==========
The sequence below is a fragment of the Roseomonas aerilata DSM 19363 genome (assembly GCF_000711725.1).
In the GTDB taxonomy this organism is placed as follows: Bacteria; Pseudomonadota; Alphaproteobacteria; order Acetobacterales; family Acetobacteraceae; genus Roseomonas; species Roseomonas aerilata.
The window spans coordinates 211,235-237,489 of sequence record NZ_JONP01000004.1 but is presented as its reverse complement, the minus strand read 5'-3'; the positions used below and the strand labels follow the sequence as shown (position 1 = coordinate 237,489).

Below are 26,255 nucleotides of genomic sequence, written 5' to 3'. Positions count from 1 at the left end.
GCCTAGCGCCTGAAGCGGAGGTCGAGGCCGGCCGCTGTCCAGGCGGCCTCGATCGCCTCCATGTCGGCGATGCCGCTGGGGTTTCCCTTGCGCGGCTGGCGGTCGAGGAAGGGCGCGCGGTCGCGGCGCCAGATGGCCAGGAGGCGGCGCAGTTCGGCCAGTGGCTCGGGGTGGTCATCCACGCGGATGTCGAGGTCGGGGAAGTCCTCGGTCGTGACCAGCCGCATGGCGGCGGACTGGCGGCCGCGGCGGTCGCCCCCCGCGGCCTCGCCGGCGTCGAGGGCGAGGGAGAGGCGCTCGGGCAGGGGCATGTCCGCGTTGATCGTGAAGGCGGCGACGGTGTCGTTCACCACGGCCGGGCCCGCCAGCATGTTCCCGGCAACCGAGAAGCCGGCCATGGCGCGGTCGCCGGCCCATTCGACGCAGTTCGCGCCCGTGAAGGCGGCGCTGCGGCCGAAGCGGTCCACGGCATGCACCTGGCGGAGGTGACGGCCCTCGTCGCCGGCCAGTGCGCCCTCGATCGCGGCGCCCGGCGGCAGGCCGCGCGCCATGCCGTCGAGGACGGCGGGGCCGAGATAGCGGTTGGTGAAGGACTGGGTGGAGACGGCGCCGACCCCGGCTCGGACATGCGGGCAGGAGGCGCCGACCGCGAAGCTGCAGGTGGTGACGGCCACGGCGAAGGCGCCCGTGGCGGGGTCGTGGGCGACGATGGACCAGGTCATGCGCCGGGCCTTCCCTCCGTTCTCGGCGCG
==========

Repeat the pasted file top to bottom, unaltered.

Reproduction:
The sequence below is a fragment of the Roseomonas aerilata DSM 19363 genome (assembly GCF_000711725.1).
In the GTDB taxonomy this organism is placed as follows: Bacteria; Pseudomonadota; Alphaproteobacteria; order Acetobacterales; family Acetobacteraceae; genus Roseomonas; species Roseomonas aerilata.
The window spans coordinates 211,235-237,489 of sequence record NZ_JONP01000004.1 but is presented as its reverse complement, the minus strand read 5'-3'; the positions used below and the strand labels follow the sequence as shown (position 1 = coordinate 237,489).

Below are 26,255 nucleotides of genomic sequence, written 5' to 3'. Positions count from 1 at the left end.
GCCTAGCGCCTGAAGCGGAGGTCGAGGCCGGCCGCTGTCCAGGCGGCCTCGATCGCCTCCATGTCGGCGATGCCGCTGGGGTTTCCCTTGCGCGGCTGGCGGTCGAGGAAGGGCGCGCGGTCGCGGCGCCAGATGGCCAGGAGGCGGCGCAGTTCGGCCAGTGGCTCGGGGTGGTCATCCACGCGGATGTCGAGGTCGGGGAAGTCCTCGGTCGTGACCAGCCGCATGGCGGCGGACTGGCGGCCGCGGCGGTCGCCCCCCGCGGCCTCGCCGGCGTCGAGGGCGAGGGAGAGGCGCTCGGGCAGGGGCATGTCCGCGTTGATCGTGAAGGCGGCGACGGTGTCGTTCACCACGGCCGGGCCCGCCAGCATGTTCCCGGCAACCGAGAAGCCGGCCATGGCGCGGTCGCCGGCCCATTCGACGCAGTTCGCGCCCGTGAAGGCGGCGCTGCGGCCGAAGCGGTCCACGGCATGCACCTGGCGGAGGTGACGGCCCTCGTCGCCGGCCAGTGCGCCCTCGATCGCGGCGCCCGGCGGCAGGCCGCGCGCCATGCCGTCGAGGACGGCGGGGCCGAGATAGCGGTTGGTGAAGGACTGGGTGGAGACGGCGCCGACCCCGGCTCGGACATGCGGGCAGGAGGCGCCGACCGCGAAGCTGCAGGTGGTGACGGCCACGGCGAAGGCGCCCGTGGCGGGGTCGTGGGCGACGATGGACCAGGTCATGCGCCGGGCCTTCCCTCCGTTCTCGGCGCG